- "US Gazetteer files 2010". United States Census Bureau. Retrieved 2012-06-14.
- "American FactFinder". United States Census Bureau. Retrieved 2012-06-14.
- "Population Estimates". United States Census Bureau. Retrieved 2014-06-17.
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- "2010 Census Redistricting Data (Public Law 94-171) Summary File". American FactFinder. United States Census Bureau. Retrieved May 2, 2011.
- Wick, Douglas A. North Dakota Place Names. Hedemarken Collectibles. p. 147. ISBN 0-9620968-0-6.
- "Postmaster Finder". U.S. Postal Service. Retrieved 2009-07-29.
- Brovald, Ken C. (1999). Silent Towns on the Prairie: North Dakota's Disappearing Towns and Farms. Missoula, Montana: Pictoral Histories Publishing Co. pp. 79–80. ISBN 1-57510-048-7. OCLC 41545361.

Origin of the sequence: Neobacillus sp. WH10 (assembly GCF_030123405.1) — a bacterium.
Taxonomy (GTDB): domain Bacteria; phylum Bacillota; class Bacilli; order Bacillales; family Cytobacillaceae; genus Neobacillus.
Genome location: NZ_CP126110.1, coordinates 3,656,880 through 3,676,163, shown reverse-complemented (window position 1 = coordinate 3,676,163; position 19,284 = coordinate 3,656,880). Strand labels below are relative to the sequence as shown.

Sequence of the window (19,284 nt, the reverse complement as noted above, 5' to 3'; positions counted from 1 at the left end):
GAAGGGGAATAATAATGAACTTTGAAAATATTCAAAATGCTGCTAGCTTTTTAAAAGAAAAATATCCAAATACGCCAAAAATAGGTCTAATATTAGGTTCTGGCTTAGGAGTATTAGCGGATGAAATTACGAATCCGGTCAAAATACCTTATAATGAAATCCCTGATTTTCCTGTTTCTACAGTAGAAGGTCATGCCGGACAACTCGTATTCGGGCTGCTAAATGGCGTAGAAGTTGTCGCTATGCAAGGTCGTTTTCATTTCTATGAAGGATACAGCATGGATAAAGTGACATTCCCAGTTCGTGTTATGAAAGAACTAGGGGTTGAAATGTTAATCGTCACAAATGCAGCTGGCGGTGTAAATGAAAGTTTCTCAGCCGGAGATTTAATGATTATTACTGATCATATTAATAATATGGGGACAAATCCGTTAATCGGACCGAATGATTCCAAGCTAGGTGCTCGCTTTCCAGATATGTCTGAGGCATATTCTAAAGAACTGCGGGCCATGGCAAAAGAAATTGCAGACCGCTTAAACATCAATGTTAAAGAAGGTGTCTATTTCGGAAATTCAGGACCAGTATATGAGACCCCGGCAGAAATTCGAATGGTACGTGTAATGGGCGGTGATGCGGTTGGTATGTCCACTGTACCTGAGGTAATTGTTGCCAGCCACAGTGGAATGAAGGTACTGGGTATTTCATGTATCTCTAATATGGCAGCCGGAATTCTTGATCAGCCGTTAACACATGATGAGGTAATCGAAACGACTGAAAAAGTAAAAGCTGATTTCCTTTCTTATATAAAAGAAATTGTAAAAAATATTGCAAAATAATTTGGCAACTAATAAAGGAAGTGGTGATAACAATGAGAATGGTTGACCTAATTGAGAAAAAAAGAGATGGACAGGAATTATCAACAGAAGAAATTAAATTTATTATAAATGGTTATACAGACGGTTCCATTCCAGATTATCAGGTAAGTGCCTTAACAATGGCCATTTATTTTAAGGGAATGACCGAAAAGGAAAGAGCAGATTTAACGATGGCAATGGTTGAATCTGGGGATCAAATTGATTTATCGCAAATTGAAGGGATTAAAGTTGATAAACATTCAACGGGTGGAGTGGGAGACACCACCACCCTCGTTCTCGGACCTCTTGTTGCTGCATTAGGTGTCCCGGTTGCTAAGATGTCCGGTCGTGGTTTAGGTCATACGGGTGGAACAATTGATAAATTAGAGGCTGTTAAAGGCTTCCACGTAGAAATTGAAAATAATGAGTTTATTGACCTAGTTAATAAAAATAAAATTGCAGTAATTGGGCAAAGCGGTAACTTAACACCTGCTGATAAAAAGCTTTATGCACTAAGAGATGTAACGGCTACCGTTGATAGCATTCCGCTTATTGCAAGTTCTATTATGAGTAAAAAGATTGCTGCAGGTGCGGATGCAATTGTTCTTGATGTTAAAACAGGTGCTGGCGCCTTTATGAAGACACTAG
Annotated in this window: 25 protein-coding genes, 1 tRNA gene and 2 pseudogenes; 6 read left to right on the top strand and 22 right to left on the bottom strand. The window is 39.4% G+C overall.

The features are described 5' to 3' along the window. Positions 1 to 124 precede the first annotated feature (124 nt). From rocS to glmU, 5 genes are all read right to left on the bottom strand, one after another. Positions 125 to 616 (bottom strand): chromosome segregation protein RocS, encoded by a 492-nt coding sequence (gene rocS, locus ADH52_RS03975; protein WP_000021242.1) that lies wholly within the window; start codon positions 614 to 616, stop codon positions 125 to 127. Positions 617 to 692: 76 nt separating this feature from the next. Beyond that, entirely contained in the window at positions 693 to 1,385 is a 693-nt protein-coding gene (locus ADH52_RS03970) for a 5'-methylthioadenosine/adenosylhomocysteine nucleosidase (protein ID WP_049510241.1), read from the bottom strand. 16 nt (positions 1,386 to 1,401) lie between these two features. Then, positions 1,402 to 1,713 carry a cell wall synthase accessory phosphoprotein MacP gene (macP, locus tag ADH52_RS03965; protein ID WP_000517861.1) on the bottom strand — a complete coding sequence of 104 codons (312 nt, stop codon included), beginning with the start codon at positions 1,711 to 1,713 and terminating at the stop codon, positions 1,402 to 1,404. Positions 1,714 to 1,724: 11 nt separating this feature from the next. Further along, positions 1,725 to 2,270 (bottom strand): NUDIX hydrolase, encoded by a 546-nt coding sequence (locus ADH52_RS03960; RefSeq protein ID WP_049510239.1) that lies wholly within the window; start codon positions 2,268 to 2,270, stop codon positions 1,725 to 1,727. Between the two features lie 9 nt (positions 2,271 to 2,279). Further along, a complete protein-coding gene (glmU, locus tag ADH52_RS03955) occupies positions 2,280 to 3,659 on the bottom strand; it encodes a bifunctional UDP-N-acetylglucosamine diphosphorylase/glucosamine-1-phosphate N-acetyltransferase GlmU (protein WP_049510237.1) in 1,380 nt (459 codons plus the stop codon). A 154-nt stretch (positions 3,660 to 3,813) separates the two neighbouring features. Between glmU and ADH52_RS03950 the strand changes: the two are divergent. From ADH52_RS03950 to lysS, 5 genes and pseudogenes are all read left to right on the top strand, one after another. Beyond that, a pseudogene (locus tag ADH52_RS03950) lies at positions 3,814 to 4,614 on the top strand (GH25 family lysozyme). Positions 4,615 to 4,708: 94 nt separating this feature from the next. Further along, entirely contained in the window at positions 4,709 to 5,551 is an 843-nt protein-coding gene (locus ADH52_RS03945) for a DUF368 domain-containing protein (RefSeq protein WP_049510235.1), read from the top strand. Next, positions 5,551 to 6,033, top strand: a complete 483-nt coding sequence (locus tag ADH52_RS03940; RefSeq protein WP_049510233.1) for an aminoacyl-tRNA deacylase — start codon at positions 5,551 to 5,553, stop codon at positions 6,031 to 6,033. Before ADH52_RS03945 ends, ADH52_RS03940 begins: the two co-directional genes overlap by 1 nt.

- Williams, Mary Ann (Barnes) (1966). Origins of North Dakota place names. Bismarck, North Dakota: Bismarck tribune, 1966. OCLC 431626.
- U.S. Census Bureau (1921). "Number and Distribution of Inhabitants, North Dakota" (PDF). Fourteenth Census of the United States: 1920. Government Printing Office. Retrieved 2008-07-20.
- U.S. Census Bureau (1981). "Number of Inhabitants, North Dakota" (PDF). 1980 Census of Population and Housing. Government Printing Office. Retrieved 2008-07-20.
- "Incorporated Places and Minor Civil Divisions". Population Estimates: North Dakota. U.S. Census Bureau. 2009. Retrieved 2009-07-29.
- "Overly, North Dakota". Geographic Names Information System. United States Geological Survey.
- U.S. Census Bureau. Census 2000, Summary File 1. GCT-PH1. Population, Housing Units, Area, and Density: 2000 - County Subdivision and Place, "Rolette County". American FactFinder. <http://factfinder2.census.gov>. Retrieved 2008-01-31.
- "2008 Taxable Valuation and Taxable Levies in North Dakota Cities" (PDF). North Dakota League of Cities. January 2009. Retrieved 2009-07-28.
- United States Census Bureau. "Census of Population and Housing". Retrieved June 17, 2014.
- "Annual Estimates of the Resident Population: April 1, 2010 to July 1, 2013". Retrieved June 17, 2014.